A clear generation gap exists in 2016. Aside from living in one of the most increasingly polarised times – with the resurgence of the far-right in the west, Dickensian levels of inequality and daily deceit delivered by the mass […]
A clear generation gap exists in 2016. Aside from living in one of the most increasingly polarised times – with the resurgence of the far-right in the west, Dickensian levels of inequality and daily deceit delivered by the mass media; there is a whole generation who have slowly slipped into an ether of apathy. Modern pop and rock music now reflects this new paradigm; devoid of any substantive message, or meaning.
This is the stimulus for West London rock band Mantra; they would rather stand up and deliver music with a message for the left behinds and the disenfranchised. “It started at university”, explains frontman/guitarist and the band’s principal songwriter Simon Stark. “I felt so removed from everything socially and emotionally. I just didn’t want to be there, it was numbing for me. Music was the only thing that actually meant something”.
Simon would go on to form Mantra with two friends from Ealing, Richard Leeds (bass) and Rob Emms (drums), as an expressive outlet for these subversive sentiments, underpinned by their shared musical influences.
“It was probably the huge guitars and drums on Queens Of The Stone Age’s Songs For The Deaf, or the melodies in The Beatles”, says Simon in respect of what drew him to the songwriting style of his peers. “I’m really into keeping things simple so people can focus on the true meaning of the song”.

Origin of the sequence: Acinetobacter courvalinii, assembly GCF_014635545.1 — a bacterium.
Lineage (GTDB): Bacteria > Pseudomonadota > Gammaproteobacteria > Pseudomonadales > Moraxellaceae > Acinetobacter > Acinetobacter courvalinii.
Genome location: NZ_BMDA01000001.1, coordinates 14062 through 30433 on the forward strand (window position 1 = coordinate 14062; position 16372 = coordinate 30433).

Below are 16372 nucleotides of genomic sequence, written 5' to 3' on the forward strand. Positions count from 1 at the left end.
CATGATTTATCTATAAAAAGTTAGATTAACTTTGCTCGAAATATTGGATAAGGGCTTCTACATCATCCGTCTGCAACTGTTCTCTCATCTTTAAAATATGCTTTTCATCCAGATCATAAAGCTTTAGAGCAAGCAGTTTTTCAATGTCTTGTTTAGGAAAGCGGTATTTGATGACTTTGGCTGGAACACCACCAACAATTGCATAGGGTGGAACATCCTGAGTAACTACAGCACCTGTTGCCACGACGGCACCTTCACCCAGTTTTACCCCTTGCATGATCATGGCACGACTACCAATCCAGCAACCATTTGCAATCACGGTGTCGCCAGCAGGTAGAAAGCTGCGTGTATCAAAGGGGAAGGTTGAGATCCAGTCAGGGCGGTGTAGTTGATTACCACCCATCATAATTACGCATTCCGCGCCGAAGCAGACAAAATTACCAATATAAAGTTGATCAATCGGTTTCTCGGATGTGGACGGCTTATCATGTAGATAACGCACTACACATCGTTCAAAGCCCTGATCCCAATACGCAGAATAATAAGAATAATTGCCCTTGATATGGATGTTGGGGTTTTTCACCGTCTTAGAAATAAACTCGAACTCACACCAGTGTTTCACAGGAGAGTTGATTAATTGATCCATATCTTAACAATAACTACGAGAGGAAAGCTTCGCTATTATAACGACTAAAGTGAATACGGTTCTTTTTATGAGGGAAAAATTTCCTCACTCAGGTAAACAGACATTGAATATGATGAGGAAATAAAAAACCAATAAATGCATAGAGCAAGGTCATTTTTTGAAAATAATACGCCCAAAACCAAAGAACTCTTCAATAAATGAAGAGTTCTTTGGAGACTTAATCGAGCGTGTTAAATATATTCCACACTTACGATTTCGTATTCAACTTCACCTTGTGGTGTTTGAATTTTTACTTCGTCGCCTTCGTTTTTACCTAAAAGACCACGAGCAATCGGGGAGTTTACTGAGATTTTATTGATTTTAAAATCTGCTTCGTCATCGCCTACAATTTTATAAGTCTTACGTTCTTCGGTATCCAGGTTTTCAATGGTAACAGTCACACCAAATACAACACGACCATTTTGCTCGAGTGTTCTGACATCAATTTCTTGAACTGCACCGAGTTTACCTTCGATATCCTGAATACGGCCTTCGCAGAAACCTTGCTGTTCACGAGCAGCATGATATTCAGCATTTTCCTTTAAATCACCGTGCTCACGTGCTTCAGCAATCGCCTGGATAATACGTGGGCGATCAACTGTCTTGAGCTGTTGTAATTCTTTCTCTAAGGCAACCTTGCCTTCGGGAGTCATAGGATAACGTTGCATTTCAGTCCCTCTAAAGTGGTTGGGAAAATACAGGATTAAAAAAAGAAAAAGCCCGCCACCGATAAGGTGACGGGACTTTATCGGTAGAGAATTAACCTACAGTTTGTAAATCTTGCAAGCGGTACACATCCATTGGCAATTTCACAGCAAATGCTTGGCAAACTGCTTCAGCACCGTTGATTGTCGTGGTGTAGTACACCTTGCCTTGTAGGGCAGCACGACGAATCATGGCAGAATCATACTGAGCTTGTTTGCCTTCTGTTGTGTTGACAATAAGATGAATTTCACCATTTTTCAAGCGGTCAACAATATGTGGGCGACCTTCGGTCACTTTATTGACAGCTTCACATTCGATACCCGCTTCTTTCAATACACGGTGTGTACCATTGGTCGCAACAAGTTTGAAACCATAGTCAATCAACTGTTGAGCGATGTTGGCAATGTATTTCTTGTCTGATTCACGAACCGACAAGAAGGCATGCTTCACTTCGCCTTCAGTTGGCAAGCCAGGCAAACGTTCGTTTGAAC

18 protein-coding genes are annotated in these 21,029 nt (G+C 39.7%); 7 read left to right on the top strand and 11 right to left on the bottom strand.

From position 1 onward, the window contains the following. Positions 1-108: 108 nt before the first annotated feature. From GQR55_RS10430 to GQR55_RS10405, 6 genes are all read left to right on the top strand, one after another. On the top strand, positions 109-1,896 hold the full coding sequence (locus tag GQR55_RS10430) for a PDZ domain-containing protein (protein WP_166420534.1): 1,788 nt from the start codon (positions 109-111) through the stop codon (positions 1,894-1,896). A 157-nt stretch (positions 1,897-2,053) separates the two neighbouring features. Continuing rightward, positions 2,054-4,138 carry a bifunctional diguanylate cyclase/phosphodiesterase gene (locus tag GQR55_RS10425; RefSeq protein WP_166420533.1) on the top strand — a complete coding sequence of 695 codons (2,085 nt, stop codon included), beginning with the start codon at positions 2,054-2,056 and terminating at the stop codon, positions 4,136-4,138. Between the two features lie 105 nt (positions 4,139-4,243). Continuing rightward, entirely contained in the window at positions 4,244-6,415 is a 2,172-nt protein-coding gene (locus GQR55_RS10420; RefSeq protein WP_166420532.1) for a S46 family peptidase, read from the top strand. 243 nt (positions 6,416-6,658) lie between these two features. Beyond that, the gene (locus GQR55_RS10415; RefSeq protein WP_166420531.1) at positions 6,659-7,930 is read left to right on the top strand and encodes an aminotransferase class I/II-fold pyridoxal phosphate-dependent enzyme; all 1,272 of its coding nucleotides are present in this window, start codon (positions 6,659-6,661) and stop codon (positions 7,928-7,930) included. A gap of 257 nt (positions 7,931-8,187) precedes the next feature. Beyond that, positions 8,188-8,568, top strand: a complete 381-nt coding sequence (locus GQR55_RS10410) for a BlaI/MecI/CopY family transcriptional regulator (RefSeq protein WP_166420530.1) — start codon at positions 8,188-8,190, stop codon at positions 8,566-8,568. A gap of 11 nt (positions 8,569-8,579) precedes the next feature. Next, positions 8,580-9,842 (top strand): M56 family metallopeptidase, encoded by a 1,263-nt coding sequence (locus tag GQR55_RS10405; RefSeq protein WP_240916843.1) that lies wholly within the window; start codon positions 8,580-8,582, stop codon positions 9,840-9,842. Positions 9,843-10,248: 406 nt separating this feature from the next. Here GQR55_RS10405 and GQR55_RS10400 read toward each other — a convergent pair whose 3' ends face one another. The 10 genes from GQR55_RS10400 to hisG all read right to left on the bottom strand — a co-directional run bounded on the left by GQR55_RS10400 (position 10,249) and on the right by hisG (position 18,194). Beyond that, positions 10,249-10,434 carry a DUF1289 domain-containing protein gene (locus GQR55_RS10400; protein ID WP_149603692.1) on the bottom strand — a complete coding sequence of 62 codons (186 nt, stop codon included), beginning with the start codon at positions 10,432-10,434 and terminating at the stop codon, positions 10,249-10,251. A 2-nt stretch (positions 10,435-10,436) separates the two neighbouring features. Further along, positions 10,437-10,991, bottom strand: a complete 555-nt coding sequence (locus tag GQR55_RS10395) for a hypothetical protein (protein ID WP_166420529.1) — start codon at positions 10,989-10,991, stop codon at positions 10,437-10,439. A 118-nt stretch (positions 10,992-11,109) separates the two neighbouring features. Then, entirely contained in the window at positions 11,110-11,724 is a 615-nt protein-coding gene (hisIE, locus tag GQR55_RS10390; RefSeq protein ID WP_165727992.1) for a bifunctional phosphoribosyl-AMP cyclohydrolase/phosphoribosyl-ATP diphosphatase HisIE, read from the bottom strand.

The band combine emotive lyrics with haunting melodies, distorted guitars and thundering drums to powerfully affect their audience when they play live, something that the band thrives upon. “When someone came up to us for the first time and said ‘Man, that’s a fucking cool song’ it was just the best feeling in the world, like they understood it all.”
Mantra’s powerful live performance and articulate songwriting soon caught the attention of award-winning producer Tom Dalgety (Royal Blood, Killing Joke, Pixies, The Family Rain), who invited them to record at his Rockfield Studios in Gwent, Wales. This would be one of the first opportunities Simon had to develop his songs with a producer, as Simon recalls “He’s great. I don’t know how he gets the sounds that he does. He would throw in ideas to compliment the songs, I really think he brought out the best in us as a band”.
The result would be the band’s debut EP, which then went on to receive the attention of renowned Canadian indie label Dine Alone Records (Alexisonfire, FIDLAR, Jimmy Eat World, The Dirty Nil) who duly signed the band.
The EP truly embodies all the encompassing sentiment and raw energy that have come to define Mantra – whilst at the same time echoing the band’s social commentary on what they perceive to be modern life.
I Want in particular, the first track on the EP, wastes no time delving into societal subject matter. “It wasn’t like I wanted an outright political message in that song”, says Simon “But it’s hard to ignore people’s perpetual desire for more than they need”.
Debut single and second track on the EP, Destroy You, Simon describes as the far more direct interpretation of this theme. “It actually popped into my head after that ‘Miley Cyrus-Robin Thicke’ thing. On one hand it’s satire about this alpha-male dominant bullshit that I think exists everywhere in the music industry; then there’s a counterpoint lyrically of the exact opposite about trying, quite literally, to destroy that. I think it’s expressing a desire to change things that I really dislike about music”.
With the debut EP due for release in summer 2016, followed by the band’s debut album in 2017, Mantra’s signing to Dine Alone Records hasn’t diminished the sentiments that breathed life into the band in the first place. Simon concludes “I don’t want to rest on our laurels, this is just the beginning. There is so much more we can do”.
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